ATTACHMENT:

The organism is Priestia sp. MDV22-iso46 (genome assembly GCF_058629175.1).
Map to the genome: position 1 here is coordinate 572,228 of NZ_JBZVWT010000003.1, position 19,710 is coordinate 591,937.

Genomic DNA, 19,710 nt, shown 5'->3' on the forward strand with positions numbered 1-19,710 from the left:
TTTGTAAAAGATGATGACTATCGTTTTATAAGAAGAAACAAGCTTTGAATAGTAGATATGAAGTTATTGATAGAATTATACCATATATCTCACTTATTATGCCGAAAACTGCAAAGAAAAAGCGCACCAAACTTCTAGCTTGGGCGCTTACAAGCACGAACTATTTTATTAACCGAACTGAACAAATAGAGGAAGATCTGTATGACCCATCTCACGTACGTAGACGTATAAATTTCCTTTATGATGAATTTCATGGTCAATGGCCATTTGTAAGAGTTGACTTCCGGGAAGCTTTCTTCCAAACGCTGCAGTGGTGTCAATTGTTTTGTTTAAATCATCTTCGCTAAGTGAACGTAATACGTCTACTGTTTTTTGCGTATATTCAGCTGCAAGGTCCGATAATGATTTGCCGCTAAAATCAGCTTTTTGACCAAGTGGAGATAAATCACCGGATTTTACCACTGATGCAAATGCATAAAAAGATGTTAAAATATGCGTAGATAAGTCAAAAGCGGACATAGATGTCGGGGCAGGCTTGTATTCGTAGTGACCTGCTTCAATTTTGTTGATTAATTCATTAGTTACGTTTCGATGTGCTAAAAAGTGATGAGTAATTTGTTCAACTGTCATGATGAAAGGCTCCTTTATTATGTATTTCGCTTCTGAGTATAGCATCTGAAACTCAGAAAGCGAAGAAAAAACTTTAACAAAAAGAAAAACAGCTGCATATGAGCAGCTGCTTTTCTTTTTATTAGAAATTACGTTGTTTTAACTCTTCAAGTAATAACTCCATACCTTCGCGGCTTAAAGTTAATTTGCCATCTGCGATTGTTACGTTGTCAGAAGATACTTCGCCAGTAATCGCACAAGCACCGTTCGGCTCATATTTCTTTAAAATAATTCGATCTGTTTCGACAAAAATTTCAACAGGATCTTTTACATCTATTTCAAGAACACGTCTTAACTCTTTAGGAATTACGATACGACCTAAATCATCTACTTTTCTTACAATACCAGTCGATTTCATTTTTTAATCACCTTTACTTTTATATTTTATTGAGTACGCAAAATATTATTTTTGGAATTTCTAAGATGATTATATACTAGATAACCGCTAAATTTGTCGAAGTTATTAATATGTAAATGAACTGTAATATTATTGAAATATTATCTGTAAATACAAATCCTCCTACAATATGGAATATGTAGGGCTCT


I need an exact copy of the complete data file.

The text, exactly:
The organism is Priestia sp. MDV22-iso46 (genome assembly GCF_058629175.1).
Map to the genome: position 1 here is coordinate 572,228 of NZ_JBZVWT010000003.1, position 19,710 is coordinate 591,937.

Genomic DNA, 19,710 nt, shown 5'->3' on the forward strand with positions numbered 1-19,710 from the left:
TTTGTAAAAGATGATGACTATCGTTTTATAAGAAGAAACAAGCTTTGAATAGTAGATATGAAGTTATTGATAGAATTATACCATATATCTCACTTATTATGCCGAAAACTGCAAAGAAAAAGCGCACCAAACTTCTAGCTTGGGCGCTTACAAGCACGAACTATTTTATTAACCGAACTGAACAAATAGAGGAAGATCTGTATGACCCATCTCACGTACGTAGACGTATAAATTTCCTTTATGATGAATTTCATGGTCAATGGCCATTTGTAAGAGTTGACTTCCGGGAAGCTTTCTTCCAAACGCTGCAGTGGTGTCAATTGTTTTGTTTAAATCATCTTCGCTAAGTGAACGTAATACGTCTACTGTTTTTTGCGTATATTCAGCTGCAAGGTCCGATAATGATTTGCCGCTAAAATCAGCTTTTTGACCAAGTGGAGATAAATCACCGGATTTTACCACTGATGCAAATGCATAAAAAGATGTTAAAATATGCGTAGATAAGTCAAAAGCGGACATAGATGTCGGGGCAGGCTTGTATTCGTAGTGACCTGCTTCAATTTTGTTGATTAATTCATTAGTTACGTTTCGATGTGCTAAAAAGTGATGAGTAATTTGTTCAACTGTCATGATGAAAGGCTCCTTTATTATGTATTTCGCTTCTGAGTATAGCATCTGAAACTCAGAAAGCGAAGAAAAAACTTTAACAAAAAGAAAAACAGCTGCATATGAGCAGCTGCTTTTCTTTTTATTAGAAATTACGTTGTTTTAACTCTTCAAGTAATAACTCCATACCTTCGCGGCTTAAAGTTAATTTGCCATCTGCGATTGTTACGTTGTCAGAAGATACTTCGCCAGTAATCGCACAAGCACCGTTCGGCTCATATTTCTTTAAAATAATTCGATCTGTTTCGACAAAAATTTCAACAGGATCTTTTACATCTATTTCAAGAACACGTCTTAACTCTTTAGGAATTACGATACGACCTAAATCATCTACTTTTCTTACAATACCAGTCGATTTCATTTTTTAATCACCTTTACTTTTATATTTTATTGAGTACGCAAAATATTATTTTTGGAATTTCTAAGATGATTATATACTAGATAACCGCTAAATTTGTCGAAGTTATTAATATGTAAATGAACTGTAATATTATTGAAATATTATCTGTAAATACAAATCCTCCTACAATATGGAATATGTAGGGCTCT